Last week I talked about the difference between mission, vision and values. Of the three, we always start with vision. And we do so for purely practical purposes. If a business doesn’t know what it wants to accomplish it is impossible to be intentional about achieving it.
But vision statements can be tricky things to write. Everyone seems to have a different opinion about what they should cover or how inspiring their prose should be. Most vision statements of Fortune 500 companies are of little practical use. I’m particularly fond of this example from the Swedish company Ericsson:
“Our vision is a Networked Society: one where connectivity brings people together.”
What does this mean? I am certain it means something, but without talking to the people who were in the room when it was written it's hard to know exactly what this vision will look like when it is realized. The biggest problem with this vision statement, as with most, is that it is missing NUMBERS. That's right, numbers are the secret ingredient to a good, practical vision statement.
But we are getting ahead of ourselves. First, we need to know what constitutes a good vision statement. There are a few simple rules.
- A good vision statement helps you communicate what you are trying to accomplish. This means that it paints a clear picture with a minimal amount of effort.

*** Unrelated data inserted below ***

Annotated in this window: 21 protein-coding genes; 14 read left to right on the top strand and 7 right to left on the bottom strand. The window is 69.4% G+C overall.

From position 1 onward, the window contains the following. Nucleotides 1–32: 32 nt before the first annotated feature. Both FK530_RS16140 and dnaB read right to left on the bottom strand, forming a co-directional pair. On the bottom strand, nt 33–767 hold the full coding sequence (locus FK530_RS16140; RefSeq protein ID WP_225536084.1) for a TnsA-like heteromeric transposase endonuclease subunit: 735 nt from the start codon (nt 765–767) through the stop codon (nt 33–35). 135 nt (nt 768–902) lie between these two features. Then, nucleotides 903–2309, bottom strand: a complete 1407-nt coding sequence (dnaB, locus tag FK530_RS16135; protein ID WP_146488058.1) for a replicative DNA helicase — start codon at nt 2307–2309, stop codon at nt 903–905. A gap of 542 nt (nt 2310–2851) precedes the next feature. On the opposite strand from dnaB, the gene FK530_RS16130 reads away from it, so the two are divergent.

- A good vision statement is aspirational. It describes a situation that is not yet. It gives people working alongside you something to work TOWARD.
- A good vision statement comes from leadership. It is not developed in committee. When I help develop a vision statement I do it with the business owners. They are the ones that must provide leadership. Vision is the primary communication tool of good leaders.
What we want to address today is point #1. If we cannot paint a clear picture people will shrug their shoulders and lump us in with all the other corporate blowhards and ivory tower know-it-alls. Clarity is king. And for this reason we need NUMBERS.
Think about how quickly numbers provide context. This context is what allows you to fully understand the situation. Consider the following statements.
- "She makes a LOT of money!"
- "He's pretty fast."
- "I'm going to take a little time off from work."